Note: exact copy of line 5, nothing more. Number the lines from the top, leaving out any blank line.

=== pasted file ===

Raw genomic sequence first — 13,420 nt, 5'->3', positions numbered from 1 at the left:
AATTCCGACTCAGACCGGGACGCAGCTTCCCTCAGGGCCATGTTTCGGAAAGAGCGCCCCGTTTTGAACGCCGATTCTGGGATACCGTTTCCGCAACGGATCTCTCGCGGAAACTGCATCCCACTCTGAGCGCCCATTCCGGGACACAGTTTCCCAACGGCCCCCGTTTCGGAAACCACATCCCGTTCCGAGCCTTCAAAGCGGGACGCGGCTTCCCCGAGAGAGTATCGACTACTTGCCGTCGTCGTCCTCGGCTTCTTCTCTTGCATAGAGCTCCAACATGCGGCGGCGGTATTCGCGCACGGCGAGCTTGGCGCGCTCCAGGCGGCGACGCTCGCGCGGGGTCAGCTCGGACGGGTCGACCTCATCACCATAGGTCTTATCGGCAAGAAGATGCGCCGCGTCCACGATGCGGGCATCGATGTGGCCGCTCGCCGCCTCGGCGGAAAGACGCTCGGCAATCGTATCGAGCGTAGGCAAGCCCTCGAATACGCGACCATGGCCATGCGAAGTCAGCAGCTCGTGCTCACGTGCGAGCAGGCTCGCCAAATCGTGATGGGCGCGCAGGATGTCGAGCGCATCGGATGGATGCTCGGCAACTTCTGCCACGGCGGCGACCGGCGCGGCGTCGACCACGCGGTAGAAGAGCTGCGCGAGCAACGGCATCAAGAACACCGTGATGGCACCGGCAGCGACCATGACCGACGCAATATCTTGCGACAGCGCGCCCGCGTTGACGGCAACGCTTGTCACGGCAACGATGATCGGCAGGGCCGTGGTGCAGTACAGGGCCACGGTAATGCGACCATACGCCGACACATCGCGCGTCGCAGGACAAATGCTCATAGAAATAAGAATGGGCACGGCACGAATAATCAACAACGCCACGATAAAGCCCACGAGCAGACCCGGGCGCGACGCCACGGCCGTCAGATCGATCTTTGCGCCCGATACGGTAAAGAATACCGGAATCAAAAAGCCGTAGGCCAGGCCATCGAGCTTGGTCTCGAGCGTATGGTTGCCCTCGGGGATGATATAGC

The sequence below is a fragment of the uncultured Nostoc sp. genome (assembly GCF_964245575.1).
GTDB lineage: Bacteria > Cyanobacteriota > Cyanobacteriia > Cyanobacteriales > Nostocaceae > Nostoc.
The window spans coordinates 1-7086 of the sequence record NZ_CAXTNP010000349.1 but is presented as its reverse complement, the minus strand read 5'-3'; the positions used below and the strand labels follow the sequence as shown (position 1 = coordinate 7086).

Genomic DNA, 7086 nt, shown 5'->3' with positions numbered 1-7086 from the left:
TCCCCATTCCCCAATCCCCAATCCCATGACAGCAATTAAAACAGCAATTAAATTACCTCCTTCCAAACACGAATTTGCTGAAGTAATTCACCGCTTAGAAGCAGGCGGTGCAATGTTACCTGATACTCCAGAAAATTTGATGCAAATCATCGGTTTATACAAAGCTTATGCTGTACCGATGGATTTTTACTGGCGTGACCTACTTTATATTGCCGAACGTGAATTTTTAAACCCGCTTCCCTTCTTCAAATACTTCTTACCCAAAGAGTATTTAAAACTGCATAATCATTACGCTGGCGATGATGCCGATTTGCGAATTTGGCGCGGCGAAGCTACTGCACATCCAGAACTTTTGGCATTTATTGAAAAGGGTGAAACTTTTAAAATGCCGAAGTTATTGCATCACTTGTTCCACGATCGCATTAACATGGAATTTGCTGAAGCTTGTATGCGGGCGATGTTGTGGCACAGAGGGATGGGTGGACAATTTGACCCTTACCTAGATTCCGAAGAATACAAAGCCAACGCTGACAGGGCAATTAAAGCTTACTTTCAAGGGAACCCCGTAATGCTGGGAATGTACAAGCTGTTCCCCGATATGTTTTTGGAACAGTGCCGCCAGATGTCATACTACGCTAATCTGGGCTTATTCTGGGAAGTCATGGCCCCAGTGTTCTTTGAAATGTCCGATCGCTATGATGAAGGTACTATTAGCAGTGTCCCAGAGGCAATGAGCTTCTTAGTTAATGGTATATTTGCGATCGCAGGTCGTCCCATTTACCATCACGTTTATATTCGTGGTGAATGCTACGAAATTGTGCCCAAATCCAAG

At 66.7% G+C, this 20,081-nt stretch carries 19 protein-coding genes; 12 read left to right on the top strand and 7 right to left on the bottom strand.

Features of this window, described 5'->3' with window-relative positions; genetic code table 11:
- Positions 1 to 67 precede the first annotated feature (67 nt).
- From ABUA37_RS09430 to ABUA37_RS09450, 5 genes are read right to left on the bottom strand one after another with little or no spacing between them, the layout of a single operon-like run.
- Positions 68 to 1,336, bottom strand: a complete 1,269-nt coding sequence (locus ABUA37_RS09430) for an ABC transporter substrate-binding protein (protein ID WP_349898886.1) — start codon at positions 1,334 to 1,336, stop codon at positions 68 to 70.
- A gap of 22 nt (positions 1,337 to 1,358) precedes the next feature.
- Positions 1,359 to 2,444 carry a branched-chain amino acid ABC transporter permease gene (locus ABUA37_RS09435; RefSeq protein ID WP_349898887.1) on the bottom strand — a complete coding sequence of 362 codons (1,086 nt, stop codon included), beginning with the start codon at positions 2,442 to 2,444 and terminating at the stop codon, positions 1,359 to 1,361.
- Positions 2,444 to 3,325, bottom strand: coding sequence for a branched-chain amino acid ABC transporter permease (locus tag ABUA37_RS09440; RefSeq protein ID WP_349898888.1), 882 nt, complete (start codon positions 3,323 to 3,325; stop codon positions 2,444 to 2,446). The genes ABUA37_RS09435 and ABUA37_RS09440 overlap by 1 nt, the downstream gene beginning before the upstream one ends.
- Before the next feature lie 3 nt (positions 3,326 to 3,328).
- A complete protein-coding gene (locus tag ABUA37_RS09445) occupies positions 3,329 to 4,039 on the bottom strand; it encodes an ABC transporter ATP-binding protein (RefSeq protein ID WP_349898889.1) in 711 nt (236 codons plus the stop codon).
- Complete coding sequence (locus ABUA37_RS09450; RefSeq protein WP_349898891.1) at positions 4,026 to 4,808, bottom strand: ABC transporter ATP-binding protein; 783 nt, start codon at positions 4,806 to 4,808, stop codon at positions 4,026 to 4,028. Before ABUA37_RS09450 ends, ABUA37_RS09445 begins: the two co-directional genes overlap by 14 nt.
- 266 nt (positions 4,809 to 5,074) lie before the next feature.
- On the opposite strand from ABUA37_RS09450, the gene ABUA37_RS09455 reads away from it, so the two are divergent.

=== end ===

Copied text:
The window spans coordinates 1-7086 of the sequence record NZ_CAXTNP010000349.1 but is presented as its reverse complement, the minus strand read 5'-3'; the positions used below and the strand labels follow the sequence as shown (position 1 = coordinate 7086).